CHICAGO HEIGHTS, Ill. (CBS) — Unexplained invoices, checks made out to friends, and her husband hired as a contractor – these are just a few of the items a fired library director in south suburban Chicago Heights was being asked to justify Monday night.

CBS 2’s Jermont Terry on Monday dug into the so-called mismanagement of nearly half a million taxpayer dollars.

The doors to the Chicago Heights Public Library were closed for months, but how the former director spent the money during and before the pandemic is the root of the audit.

The audit does more than raise red flags. It points out there is no accountability on who approved nearly half a million dollars in spending.

Kelley Nichols-Brown worked as the library director for Chicago Heights until the city fired her in June. She made $70,000 a year to help her oversee the city’s library.

As director, Nichols-Brown had oversight of a more than $850,000 a year budget.

A forensic audit questioned where and how half of that money – $400,000 – was spent.

“We’re talking taxpayers’ money when it all comes down to it,” Chicago Heights Mayor David Gonzalez said last week.

CBS 2 first reported this past Thursday how the audit reveals Nichols-Brown’s credit card had countless purchases and how she switched janitorial services – bringing in her husband’s company, Clay Custodial, to clean the empty building.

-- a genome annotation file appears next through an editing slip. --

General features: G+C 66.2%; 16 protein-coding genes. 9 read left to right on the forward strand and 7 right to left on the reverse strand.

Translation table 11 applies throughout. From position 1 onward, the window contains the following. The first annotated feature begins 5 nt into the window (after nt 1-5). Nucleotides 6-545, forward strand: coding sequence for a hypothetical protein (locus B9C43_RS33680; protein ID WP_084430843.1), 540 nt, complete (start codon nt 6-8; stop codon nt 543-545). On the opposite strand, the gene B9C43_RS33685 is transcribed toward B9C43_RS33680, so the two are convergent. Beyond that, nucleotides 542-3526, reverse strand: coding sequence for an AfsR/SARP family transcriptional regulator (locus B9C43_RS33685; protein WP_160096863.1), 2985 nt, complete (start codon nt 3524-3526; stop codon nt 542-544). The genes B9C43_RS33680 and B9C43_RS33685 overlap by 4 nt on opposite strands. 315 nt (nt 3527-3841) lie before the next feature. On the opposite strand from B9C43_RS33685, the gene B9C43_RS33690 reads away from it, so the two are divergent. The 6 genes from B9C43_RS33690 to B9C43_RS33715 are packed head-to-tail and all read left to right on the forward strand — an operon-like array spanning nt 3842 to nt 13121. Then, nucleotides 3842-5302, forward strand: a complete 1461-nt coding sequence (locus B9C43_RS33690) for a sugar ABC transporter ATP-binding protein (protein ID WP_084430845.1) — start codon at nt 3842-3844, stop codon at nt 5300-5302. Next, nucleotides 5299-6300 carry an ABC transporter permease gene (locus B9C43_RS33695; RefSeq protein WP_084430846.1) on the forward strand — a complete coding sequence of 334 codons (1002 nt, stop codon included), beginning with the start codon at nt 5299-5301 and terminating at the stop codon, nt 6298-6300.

All of this went down without board approval.

But the audit goes deeper, accusing Nichols-Brown of paying out $143,960 to “23 independent contractors,” many of whom were “personal acquaintances” of the director.

One contractor’s check was “mailed to Ms. Nichols-Brown’s personal address” and the others “lived within close proximity,” or on the same block, the audit said.

At a virtual board meeting in April, weeks before her firing, Nichols-Brown said: “I just send you the invoices. I don’t have access to checking account. The treasurer’s office cuts checks for me. It was in the budget which was approved. Nothing went over the budget.”

Board members were trying to get Nichols-Brown to explain the excessive spending – especially after she purchased “$133,383 in new office furniture” of which none was provide by the board or the “required bidding process.”

Nichols-Brown claimed she didn’t know she couldn’t buy what she felt.

“It’s my job to know I have the restrictions,” Nichols-Brown said at the April virtual meeting. “Well, now I know.”

A board member fired back, “That’s not good enough.”

“I didn’t know when I made the purchases, though,” Nichols-Brown replied.

“Well, you should have known,” the board member said. “You’ve been in this position for almost two years, and this is not acceptable.”

Brown refused to talk to the auditors about the discrepancies, and she has not spoken publicly about the claims outlined.

If you’d like to read the entire forensic audit, all 28 pages, you can do so at this link.

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